This Week in Logistics News (June 27 – July 1, 2016)

With many folks taking off early for the holiday weekend, I’ll just go straight to this week’s supply chain and logistics news that caught my attention:

At the stroke of midnight, the new SOLAS regulations went into effect today, and much like the Y2K doomsday predictions, the global trade world did not end. I’m sure there will be some disruptions here and there, but as a whole, my guess is that this too shall pass and be generally forgotten about in a few months.

For more on SOLAS, read the following guest commentaries we have published in recent months:

Acquisitions in the software space continue, especially related to Supply Chain Operating Networks. Less than four months after acquiring Terra Technology, E2open announced this week that it has acquired Orchestro, “the leading provider of demand signal repositories and preemptive analytics for retail and omni-channel fulfillment.” Here are some details from the press release:

Today, over 210 global brands from multinational manufacturers including Newell Brands, Del Monte, and General Mills, and their omni-channel retail partners rely on Orchestro’s analytics to improve on-shelf availability, promotional effectiveness, new product introductions, and forecast accuracy.

Orchestro’s data, visibility and analytics solutions strategically complement E2open’s recent acquisition of Demand Sensing solutions from Terra Technology. By leveraging Orchestro’s daily omni-channel data, Demand Sensing can provide 20-40% better forecast accuracy than traditional solutions for brand owners and their retail partners.

The Terra Technology and Orchestro acquisitions give E2open a strong foundation to grow in the CPG industry, and it further expands the scope and functionality of Supply Chain Operating Networks into the collaborative planning and execution realm. Much like JDA with its Flowcasting solution, E2open is providing manufacturers and retailers with an alternative approach to synchronizing demand with supply, an approach that can sense demand more quickly and accurately than traditional methods and can facilitate trading partner communication and collaboration more effectively too.

In the third-party logistics (3PL) realm, as reported by Erica Phillips in the Wall Street Journal, “DB Schenker…has hired uShip Inc. to connect shippers with trucking companies online, in the latest major tie-up between traditional freight brokers and technology firms.” Here are more details from the article:

[DB Schenker] said it’s paying “tens of millions of dollars” for exclusive rights in Europe to a digital freight-booking platform developed by Austin-based uShip.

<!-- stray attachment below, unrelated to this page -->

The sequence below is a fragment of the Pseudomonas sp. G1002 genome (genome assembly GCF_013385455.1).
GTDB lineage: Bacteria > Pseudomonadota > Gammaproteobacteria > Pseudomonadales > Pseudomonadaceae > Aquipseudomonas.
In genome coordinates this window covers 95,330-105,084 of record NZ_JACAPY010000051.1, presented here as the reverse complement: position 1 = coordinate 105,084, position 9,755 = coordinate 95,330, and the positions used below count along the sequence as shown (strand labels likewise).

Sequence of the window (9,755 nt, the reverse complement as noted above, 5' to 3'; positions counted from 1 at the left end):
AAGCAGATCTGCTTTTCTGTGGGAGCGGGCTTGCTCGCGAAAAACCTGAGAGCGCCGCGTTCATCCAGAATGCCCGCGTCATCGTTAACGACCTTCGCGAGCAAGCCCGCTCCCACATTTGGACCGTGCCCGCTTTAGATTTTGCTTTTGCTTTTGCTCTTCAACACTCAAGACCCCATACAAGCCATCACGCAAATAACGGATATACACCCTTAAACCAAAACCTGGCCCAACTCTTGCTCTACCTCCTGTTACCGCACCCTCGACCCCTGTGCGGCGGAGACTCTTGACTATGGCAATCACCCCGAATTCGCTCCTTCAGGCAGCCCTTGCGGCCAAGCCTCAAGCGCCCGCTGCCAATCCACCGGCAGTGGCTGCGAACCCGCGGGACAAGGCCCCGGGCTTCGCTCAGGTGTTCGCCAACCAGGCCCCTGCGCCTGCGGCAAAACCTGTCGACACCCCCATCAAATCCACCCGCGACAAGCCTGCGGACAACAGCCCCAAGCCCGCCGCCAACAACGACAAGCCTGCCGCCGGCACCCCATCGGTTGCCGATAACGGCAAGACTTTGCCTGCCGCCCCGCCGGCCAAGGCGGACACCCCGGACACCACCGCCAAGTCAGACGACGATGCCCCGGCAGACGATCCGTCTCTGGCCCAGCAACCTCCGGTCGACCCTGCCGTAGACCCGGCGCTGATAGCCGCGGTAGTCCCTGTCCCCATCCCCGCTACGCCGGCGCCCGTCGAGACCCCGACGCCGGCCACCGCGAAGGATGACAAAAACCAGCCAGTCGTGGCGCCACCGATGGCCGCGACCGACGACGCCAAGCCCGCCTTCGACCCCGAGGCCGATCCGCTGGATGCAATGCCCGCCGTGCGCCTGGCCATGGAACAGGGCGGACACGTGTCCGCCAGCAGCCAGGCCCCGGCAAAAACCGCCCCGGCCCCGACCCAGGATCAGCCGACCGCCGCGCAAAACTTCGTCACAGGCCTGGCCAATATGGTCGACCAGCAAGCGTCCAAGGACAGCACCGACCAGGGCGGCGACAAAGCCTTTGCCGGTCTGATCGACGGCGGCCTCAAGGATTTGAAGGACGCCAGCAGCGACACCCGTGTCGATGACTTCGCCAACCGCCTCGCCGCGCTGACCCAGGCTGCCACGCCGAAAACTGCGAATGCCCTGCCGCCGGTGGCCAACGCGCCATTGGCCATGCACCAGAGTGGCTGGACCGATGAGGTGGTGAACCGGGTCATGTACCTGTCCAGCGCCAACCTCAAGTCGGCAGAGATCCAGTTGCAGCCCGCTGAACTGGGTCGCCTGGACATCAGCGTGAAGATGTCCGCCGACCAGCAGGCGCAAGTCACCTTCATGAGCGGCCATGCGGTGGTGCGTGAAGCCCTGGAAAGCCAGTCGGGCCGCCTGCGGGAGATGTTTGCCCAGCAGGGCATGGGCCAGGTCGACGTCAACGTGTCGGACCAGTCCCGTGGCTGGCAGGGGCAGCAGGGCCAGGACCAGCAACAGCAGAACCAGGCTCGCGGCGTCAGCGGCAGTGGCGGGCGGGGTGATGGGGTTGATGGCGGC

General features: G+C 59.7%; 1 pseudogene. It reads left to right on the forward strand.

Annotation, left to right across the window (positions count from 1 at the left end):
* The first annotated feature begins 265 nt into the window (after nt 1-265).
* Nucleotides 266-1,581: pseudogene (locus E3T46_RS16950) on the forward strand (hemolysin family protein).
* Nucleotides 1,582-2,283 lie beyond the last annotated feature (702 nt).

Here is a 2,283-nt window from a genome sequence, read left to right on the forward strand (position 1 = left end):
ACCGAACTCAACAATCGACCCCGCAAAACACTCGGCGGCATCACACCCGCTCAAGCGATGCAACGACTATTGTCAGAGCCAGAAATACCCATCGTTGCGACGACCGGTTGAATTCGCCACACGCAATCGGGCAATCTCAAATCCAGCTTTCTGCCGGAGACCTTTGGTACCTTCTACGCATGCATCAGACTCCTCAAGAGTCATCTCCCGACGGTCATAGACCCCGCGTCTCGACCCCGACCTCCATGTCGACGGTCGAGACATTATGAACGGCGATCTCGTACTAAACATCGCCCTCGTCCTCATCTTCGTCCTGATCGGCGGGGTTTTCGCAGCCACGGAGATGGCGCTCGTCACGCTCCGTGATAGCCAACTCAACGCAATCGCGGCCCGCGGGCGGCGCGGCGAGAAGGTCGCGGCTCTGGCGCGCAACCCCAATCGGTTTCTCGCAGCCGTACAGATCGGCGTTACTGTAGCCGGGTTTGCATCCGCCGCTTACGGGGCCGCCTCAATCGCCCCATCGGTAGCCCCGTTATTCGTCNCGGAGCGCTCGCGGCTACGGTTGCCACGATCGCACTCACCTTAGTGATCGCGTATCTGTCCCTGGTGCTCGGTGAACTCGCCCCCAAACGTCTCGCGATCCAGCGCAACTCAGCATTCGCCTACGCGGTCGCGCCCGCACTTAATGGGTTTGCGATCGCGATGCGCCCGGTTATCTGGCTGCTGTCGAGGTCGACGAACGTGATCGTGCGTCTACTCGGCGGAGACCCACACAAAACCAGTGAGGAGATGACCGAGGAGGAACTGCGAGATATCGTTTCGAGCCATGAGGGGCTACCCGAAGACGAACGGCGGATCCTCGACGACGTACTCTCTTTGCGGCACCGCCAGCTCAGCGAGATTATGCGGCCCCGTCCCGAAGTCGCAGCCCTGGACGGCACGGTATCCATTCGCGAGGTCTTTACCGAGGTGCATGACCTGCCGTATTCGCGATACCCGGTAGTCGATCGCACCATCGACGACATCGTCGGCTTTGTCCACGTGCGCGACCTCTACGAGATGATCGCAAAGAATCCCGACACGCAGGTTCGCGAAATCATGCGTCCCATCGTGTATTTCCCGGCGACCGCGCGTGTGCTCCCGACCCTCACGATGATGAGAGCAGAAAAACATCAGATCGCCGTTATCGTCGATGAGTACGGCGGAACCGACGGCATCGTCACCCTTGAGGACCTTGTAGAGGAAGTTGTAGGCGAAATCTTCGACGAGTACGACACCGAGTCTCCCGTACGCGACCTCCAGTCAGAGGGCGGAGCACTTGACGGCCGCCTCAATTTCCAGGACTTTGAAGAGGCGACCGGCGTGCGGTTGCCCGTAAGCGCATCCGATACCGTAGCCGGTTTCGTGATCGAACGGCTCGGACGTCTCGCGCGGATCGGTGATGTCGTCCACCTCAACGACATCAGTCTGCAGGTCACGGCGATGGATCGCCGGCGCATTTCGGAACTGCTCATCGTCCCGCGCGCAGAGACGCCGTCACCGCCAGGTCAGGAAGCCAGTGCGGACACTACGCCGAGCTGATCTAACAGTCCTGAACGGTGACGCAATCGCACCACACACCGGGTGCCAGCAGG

Logistics companies worldwide have been racing to develop technology to make it easier for shippers to book freight transportation, much of which is still hashed out between brokers and carriers by phone or fax.

Companies like XPO Logistics Inc. are spending millions of dollars to develop in-house platforms. Others have pursued acquisitions, including United Parcel Service Inc., which last year bought Coyote Logistics, a freight technology firm, for $1.8 billion. Deutsche Post AG took a €345 million ($383 million) write-off on a failed effort to create its own global freight forwarding technology platform.

This is yet another example of the “build vs. buy” dilemma many 3PLs face, which I wrote about last November in Is Every Company a Technology Company? I’ll just repeat what I said then:

There is no universal correct answer to the build vs. buy question, and in some cases, a hybrid of the two approaches is the best path forward. Regardless of which path you take, the key is understanding upfront the critical factors for success — the pitfalls to avoid, the hurdles to overcome — and make the necessary investments in time and resources to make it work.

Finally, one of my predictions for 2016 was that we would see increased innovation to simplify and expedite trading partner (B2B) connectivity, with APIs and Web Services replacing EDI as the preferred approach moving forward. Well, project44 announced this week that it has integrated over 1,000 transportation APIs into its platformed network, with plans to expand further into other modes and data sources. According to the press release:

Since 2014, project44 has maintained critical mass in the  $37B Less-Than-Truckload (LTL) sector with 99.9% of the LTL carriers connected into their platform. This level of API depth is unprecedented in the LTL market, enabling a new level of real-time connectivity and proactive transportation management while reducing the need for manual back-and-forth communications, saving all parties time and money.

The platform currently facilitates about 2.1M instant API transactions per day. With this LTL proof of concept in place, the enterprise SaaS provider plans to expand into new transportation modes, most importantly Truckload and Intermodal, address additional data “black holes” plaguing the global supply chain, and integrate more environmental ecosystem APIs, like weather and traffic.

Simply put, APIs are the technology equivalent of millennials, while EDI is an aging baby boomer, not quite ready to retire just yet, but getting close.

And with that, have a happy weekend!

Song of the Week: “Feel Right” by Esmé Patterson